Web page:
Why should I choose an apprenticeship in the hospitality industry?

Alexandra Stangl checks the numbers in the booking program: 227 guests will arrive today. She smooths her gray-red costume, a man steps up to the reception desk, apparently he's on business. Stangl greets him with a smile and speaks fluent English. Your voice is friendly and calm, after less than a minute the check-in is done and the guest leaves satisfied. The 18-year-old is in her third year of training as a hotel manager and has been at the reception of the Hilton Hotel at Munich Airport for two weeks, from 6.30 a.m. to 3 p.m., sometimes on weekends.

Alexandra Stangl grew up with the profession, so to speak. "At home in Eichenried near Erding," she says, her grandmother already had an inn. As a child she was allowed to watch her at work. In 2016, the young woman started dual training and is therefore a valuable commodity on the industry's job market because it is becoming increasingly rare.

In the past ten years, the number of apprenticeships in the hospitality industry has more than halved: While there were 107,000 apprentices in 2007, the number of apprenticeship contracts had shrunk to just over 53,000 by 2017. According to the German Chamber of Commerce and Industry (DIHK), not even half of the hotels and restaurants were able to fill their training positions last year.

There are several reasons for this, not all of which are industry-specific, says Sandra Warden, responsible for the labor market and training at the German Hotel and Restaurant Association (Dehoga). Around 2005, more trainees were hired than necessary, says Warden: "We wanted to counteract the youth unemployment at the time." The slump in the numbers is thus to some extent a return to normal levels. In addition, the demographic change is clearly noticeable in the decline in school leavers. At the same time, more and more students want to study instead of starting dual training. "That intensifies the competition for apprentices," says Warden. In this competition, the hotel industry is having a harder time than other sectors: "For many young people, training in an office is more attractive than service or craft."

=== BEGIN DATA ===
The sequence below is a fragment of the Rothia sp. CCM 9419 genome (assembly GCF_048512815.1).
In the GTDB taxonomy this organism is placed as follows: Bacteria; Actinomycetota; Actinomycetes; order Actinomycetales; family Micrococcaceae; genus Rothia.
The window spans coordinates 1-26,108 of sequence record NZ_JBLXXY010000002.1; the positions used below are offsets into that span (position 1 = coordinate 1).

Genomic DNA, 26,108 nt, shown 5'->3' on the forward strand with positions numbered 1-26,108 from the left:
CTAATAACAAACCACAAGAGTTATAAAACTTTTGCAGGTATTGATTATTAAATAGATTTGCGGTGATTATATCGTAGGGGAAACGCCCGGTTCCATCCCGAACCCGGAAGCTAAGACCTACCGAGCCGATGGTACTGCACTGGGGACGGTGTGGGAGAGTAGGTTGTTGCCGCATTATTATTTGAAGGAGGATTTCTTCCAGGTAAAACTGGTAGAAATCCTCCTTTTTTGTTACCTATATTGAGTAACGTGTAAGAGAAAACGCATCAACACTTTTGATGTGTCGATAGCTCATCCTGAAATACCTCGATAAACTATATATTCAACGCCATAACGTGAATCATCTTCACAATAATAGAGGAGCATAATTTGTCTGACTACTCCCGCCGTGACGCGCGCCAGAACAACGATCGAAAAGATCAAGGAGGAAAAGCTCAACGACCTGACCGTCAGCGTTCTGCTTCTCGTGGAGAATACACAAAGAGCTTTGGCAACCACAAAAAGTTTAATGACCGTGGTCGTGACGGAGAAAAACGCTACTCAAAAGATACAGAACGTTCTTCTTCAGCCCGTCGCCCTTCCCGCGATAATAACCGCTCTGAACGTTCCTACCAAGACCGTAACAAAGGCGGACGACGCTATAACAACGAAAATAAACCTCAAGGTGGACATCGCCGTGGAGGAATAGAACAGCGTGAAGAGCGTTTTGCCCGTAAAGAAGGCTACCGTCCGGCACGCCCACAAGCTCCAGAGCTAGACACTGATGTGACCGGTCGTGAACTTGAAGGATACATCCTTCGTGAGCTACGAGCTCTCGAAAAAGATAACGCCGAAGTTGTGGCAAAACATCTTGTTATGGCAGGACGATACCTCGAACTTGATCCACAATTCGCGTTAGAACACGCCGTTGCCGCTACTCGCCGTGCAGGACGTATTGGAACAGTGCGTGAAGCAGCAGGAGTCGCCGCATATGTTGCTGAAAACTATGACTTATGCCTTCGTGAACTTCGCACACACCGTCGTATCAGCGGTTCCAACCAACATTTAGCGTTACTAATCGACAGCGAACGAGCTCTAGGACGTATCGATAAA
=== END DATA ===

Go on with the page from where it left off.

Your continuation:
In addition, there is the usual evening and weekend work in the hotel industry and the wages that are not exactly generous. According to the tariff, the gross starting salary of a trained hotel specialist is between 1,639 and 2,168 euros, without allowances, depending on the federal state. On average, the remuneration in training starts at 675 euros in the first year and increases to 869 euros in the third year - these figures have been calculated by the Federal Institute for Vocational Education and Training (BIBB) in Bonn.

"Somebody has to answer again"

"You just have to love the job. Nobody will decide to do it just because of the money," says Attila Solymár, examining the glass shower wall in hotel room 5223 at the Hilton Munich Airport with a keen eye. He points with his finger at two or three small water stains - they would hardly be visible to the layman. In addition, a sachet of sugar is missing from the minibar. "Somebody has to answer it again," he mumbles and gives instructions over his phone. The 30-year-old is head of the housekeeping department. As a "supervisor" he checks "80 rooms a day". The cleaning is done by an external company; Solymár and his colleagues only control.

Attila Solymár only started his apprenticeship at the age of 20 - as a "late bloomer", as he says. He only worked in Vienna for a few years; the next career steps were reached within a short time. "With more international experience, it would have been even faster," says the hotel specialist. From the former class of his vocational school - they were about 30 people at the time - a good half no longer work in the hotel industry. He doesn't know why, but he is happy to be employed by a large employer. You can celebrate overtime quickly: "It's more coordinated here. I don't know the bad stories that others tell."